Scaffold and Ladder Safety Training



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This material was produced under grant number

  • This material was produced under grant number

  • SH-17787-08-60-F-24 from the Occupational Safety and Health Administration, U.S. Department of Labor. It does not necessarily reflect the views or policies of the U.S. Department of Labor, nor does mention of trade names, commercial products, or organizations imply endorsement by the U.S. Government.

  • This presentation is intended to discuss Federal Regulations only - your individual State requirements may be more stringent as many states operate their own state OSHA and they may have adopted construction standards that are different from information presented in this training. If you live in a state with an OSHA approved state plan, you should contact your local administrator for further information on the standards applicable in your state.

  • These materials are meant for informational purposes only.

  • No representation is made as to the thoroughness of the presentation.



It is not the intent to provide compliance-based training in this presentation, the intent is more to address hazard awareness in the residential construction (i.e. home building) industry, and to recognize the overlapping hazards present in many construction workplaces.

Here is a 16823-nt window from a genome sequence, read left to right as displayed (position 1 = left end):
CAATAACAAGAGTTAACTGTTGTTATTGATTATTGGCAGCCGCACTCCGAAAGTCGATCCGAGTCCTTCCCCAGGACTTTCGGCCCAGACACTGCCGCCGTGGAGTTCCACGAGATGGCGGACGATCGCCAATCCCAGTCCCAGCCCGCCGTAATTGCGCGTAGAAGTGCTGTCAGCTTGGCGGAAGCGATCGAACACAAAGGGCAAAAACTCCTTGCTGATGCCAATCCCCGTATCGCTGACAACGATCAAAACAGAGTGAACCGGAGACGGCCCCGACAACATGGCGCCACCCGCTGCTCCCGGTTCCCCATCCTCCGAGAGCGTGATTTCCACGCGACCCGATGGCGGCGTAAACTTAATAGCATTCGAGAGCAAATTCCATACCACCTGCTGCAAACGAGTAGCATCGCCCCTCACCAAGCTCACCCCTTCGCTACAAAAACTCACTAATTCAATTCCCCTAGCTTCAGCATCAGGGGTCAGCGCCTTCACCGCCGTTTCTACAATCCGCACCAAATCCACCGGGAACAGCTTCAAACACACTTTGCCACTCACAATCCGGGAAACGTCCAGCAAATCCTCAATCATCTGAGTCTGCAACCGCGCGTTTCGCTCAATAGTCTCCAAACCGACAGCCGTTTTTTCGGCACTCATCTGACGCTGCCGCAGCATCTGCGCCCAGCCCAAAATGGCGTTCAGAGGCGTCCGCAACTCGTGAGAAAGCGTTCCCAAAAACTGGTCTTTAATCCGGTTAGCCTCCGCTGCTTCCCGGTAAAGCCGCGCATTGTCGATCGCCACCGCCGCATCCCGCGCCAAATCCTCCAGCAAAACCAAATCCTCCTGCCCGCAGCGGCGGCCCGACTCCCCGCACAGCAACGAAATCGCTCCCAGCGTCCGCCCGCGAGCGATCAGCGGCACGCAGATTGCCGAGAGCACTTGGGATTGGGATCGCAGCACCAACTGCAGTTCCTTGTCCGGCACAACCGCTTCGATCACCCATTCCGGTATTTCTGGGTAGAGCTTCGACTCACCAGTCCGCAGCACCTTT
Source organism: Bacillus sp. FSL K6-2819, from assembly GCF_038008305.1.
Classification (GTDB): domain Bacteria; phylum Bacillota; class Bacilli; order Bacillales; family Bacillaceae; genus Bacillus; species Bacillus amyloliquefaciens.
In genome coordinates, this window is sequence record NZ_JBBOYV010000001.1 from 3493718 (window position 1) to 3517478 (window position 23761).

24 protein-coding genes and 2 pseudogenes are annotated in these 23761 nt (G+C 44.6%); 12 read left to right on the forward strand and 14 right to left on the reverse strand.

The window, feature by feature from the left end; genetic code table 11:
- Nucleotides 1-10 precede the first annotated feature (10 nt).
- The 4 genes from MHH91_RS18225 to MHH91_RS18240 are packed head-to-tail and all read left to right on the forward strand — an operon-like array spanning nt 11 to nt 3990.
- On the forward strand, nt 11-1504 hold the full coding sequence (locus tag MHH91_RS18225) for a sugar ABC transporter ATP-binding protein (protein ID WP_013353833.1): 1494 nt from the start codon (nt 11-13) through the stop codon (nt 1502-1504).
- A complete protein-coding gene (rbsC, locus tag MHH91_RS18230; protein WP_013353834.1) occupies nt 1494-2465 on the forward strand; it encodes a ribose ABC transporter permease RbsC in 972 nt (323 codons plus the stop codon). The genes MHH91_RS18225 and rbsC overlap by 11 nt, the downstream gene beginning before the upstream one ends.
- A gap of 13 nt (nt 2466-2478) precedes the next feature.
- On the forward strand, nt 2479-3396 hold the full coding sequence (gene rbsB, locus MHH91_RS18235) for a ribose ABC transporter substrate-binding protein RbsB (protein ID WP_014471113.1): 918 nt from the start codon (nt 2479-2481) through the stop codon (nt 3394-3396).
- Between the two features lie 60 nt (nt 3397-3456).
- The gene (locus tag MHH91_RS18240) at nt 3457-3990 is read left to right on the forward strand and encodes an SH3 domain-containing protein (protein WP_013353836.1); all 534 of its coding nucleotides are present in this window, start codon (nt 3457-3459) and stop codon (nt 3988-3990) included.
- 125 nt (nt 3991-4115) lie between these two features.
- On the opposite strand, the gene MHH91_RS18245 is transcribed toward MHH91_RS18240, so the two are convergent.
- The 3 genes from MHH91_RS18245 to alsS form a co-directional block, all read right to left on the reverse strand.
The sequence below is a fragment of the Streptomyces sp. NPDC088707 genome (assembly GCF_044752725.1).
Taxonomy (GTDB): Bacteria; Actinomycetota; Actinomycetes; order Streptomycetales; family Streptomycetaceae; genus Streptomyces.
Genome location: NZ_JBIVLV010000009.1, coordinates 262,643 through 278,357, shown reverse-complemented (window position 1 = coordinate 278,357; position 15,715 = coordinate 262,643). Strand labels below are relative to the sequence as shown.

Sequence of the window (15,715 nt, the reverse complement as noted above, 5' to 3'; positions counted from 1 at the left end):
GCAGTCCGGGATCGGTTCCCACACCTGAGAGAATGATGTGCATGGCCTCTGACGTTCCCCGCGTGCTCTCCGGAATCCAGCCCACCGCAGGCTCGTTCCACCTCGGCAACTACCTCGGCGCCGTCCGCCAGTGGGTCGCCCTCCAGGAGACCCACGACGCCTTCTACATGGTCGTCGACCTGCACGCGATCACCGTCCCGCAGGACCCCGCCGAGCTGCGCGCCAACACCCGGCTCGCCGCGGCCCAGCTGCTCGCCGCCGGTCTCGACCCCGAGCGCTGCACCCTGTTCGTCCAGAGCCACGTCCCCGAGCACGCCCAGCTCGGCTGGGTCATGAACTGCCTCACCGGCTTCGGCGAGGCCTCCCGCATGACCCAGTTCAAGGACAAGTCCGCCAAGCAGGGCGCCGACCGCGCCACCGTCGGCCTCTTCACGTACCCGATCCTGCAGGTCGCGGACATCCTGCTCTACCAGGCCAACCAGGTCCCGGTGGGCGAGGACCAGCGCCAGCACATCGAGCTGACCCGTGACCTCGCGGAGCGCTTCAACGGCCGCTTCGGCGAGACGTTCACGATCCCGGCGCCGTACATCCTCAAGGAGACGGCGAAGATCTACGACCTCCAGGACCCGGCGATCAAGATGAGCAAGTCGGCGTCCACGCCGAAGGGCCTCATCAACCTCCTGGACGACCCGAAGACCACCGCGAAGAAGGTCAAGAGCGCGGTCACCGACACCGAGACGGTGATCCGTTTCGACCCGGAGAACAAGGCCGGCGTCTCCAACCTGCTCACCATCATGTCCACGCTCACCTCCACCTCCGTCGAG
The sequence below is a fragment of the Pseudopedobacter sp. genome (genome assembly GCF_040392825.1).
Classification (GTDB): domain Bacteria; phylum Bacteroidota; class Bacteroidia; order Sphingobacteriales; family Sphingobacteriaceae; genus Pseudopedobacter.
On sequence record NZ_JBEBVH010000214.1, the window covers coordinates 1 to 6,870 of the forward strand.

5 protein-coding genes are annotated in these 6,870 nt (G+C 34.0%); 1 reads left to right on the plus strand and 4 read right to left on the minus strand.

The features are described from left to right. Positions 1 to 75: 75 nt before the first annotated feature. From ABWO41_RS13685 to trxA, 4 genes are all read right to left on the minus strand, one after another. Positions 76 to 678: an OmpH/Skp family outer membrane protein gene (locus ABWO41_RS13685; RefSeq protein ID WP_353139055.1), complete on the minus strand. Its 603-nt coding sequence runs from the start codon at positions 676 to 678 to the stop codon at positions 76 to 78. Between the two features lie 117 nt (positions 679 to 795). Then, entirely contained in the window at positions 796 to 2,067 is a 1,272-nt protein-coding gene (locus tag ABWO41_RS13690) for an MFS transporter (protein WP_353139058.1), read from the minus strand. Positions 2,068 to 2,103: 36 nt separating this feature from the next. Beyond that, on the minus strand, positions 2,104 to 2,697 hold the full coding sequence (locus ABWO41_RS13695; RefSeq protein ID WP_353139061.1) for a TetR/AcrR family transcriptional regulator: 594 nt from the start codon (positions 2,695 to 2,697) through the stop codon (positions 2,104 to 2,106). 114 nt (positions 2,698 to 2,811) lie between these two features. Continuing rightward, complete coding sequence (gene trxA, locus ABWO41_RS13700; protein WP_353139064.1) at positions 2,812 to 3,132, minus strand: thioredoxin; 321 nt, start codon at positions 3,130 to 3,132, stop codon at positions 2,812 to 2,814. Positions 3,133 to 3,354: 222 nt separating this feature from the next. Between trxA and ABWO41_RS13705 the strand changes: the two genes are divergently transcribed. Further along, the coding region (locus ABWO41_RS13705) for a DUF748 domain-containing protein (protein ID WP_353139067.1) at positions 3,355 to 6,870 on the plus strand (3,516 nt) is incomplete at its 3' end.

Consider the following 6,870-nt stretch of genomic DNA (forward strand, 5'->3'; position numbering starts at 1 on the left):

• It is not the intent to provide compliance-based training in this presentation, the intent is more to address hazard awareness in the residential construction (i.e. home building) industry, and to recognize the overlapping hazards present in many construction workplaces.

  • Photos shown in this presentation may depict situations that are not in compliance with applicable OSHA/safety requirements.

  • No legal advice is offered or implied, and no attorney-client relationship is intended or established. If legal advice or other expert assistance is required the services of a competent professional person should be sought.

  • It is the responsibility of the employer and its employees to comply with all pertinent OSHA/safety rules and regulations in the jurisdiction in which they work.



Falls from scaffolds and ladders are a leading cause of serious and fatal injuries in residential construction.

  • Falls from scaffolds and ladders are a leading cause of serious and fatal injuries in residential construction.

  • The goals of this course are to help you: